In This Issue
Explore the March 1943 print edition below. Or to discover more writing from the pages of The Atlantic, browse the full archive.
THIRTY-TWO YEARS have passed since Dr. Alice Hamilton began her exploration of industrial poisons. From her sheltered childhood in Fort Wayne, Indiana, and her study at Miss Porter’s School, she emerged with that scientific bent and that blazing courage which she needed as a pioneer. She took her M.D. at the University of Michigan, did graduate work in Germany and at Johns Hopkins, and then went as an ardent young recruit to Hull-House. Her life at Hull-House gained her the confidence of the immigrant communities and aroused her interest in industrial diseases. Then in 1910 Governor Deneen appointed her to a Commission to investigate white-lead poisoning in Illinois — and her lifework had begun. From the Federal government came a roving commission to explore the other poisonous trades, and off she went to discover the occupational dangers in porcelain enameling and oxide roasting. She fought against silicosis in the zinc and lead mines and in t he potteries. She investigated the painter’s trades and explored singlehanded the perilous manufacture of high explosives in 1917. Her work, which had now gained international recognition, was beginning to build for the future. . . .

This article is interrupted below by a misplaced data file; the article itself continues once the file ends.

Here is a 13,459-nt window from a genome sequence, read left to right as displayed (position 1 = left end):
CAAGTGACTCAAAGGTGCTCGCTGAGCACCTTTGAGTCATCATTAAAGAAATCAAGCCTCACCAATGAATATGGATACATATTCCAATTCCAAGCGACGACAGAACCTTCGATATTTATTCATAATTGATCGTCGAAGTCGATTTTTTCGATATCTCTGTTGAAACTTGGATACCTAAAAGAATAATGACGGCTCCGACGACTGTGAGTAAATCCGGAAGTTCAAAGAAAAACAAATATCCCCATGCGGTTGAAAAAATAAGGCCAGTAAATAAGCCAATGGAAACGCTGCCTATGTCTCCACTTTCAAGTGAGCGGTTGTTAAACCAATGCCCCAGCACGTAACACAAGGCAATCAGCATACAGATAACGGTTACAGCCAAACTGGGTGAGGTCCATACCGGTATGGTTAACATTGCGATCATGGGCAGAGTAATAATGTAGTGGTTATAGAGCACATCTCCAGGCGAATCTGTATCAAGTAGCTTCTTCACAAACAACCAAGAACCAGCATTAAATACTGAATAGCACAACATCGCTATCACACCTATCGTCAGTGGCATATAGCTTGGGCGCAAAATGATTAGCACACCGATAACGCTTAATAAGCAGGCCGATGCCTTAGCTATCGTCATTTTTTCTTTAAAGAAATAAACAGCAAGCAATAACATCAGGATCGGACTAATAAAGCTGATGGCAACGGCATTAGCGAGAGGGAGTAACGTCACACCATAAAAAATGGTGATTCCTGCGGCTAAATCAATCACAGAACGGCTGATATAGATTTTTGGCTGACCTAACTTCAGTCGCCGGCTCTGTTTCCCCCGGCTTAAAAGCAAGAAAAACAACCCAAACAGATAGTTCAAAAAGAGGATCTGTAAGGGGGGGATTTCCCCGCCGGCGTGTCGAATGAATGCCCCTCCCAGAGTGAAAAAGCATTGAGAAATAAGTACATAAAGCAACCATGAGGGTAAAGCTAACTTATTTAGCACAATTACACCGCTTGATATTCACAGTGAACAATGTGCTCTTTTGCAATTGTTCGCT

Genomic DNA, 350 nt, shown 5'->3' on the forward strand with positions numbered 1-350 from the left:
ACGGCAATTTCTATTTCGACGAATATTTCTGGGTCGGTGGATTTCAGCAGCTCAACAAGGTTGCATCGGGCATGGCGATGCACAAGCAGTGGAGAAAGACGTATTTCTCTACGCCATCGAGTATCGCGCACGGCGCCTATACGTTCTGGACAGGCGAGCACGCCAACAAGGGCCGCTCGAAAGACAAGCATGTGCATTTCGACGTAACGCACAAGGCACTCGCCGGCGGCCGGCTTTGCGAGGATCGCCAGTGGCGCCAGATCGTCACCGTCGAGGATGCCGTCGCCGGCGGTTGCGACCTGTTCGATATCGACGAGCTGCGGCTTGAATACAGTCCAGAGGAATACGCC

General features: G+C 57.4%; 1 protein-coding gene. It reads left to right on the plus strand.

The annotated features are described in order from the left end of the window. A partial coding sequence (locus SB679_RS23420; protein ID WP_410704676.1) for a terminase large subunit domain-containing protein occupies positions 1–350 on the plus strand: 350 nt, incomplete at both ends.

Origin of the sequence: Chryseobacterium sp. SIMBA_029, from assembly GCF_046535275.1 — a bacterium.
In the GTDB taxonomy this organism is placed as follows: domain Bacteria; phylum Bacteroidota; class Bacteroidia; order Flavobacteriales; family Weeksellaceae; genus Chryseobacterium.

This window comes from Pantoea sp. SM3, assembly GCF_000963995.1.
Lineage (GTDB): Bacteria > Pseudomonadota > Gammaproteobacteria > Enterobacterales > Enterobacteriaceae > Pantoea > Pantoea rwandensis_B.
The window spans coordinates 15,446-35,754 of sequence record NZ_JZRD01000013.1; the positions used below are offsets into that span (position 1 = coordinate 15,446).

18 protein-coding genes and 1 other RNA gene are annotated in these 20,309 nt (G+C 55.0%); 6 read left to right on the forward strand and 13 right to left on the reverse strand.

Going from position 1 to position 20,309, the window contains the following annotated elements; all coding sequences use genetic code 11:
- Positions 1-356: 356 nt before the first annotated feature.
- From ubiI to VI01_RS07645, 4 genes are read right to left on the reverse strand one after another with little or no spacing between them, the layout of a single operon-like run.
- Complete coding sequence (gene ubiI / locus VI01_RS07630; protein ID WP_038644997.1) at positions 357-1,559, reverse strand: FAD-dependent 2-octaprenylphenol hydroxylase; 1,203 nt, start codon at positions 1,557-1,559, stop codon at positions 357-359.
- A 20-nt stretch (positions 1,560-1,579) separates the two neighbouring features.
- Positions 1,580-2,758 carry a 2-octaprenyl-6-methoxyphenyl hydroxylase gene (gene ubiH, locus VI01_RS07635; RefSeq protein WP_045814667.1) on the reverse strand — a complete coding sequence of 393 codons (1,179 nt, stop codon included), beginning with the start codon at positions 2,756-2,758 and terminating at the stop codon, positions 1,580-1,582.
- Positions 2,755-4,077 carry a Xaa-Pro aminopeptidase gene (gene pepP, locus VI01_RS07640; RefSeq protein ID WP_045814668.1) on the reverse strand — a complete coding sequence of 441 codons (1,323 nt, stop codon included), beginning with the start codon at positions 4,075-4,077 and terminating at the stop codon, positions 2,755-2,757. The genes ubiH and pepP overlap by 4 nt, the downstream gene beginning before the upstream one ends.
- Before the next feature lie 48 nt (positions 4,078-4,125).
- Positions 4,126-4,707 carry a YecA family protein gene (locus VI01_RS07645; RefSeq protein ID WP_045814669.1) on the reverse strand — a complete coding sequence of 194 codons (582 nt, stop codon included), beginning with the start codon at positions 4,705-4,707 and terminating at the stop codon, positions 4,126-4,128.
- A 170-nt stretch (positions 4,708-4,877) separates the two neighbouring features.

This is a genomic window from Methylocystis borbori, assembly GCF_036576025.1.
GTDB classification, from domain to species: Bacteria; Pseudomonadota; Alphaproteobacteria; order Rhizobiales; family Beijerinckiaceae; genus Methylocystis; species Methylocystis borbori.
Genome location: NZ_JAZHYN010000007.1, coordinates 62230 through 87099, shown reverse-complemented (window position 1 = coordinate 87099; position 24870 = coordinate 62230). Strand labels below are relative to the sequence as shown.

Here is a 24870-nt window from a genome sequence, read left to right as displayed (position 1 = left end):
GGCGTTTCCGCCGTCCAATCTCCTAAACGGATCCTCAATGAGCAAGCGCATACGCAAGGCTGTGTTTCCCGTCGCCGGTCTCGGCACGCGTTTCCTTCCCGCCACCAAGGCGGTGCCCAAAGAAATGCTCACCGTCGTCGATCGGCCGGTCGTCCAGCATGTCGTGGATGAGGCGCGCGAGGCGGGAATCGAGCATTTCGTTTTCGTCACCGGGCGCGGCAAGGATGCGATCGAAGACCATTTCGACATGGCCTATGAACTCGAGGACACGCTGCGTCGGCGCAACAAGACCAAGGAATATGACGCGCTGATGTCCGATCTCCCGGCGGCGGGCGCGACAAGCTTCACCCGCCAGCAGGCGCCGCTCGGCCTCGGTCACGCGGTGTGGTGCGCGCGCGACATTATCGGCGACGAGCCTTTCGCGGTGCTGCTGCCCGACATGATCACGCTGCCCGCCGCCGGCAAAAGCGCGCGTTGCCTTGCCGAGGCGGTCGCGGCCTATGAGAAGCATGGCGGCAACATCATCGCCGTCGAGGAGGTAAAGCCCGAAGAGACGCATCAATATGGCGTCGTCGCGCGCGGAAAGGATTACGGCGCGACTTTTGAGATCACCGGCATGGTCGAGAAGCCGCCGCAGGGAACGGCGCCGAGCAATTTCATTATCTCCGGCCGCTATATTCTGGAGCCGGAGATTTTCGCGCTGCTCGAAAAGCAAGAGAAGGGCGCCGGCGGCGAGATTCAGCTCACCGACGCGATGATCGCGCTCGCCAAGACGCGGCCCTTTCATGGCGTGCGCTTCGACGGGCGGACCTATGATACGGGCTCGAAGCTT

» In this time of national emergency it is vital to know the true status of our Negro minority.
What happens when you place a detachment of Marines on an island in the South Pacific? What happens to them and what happens to their new-found neighbors, the Elysians? Read and grin.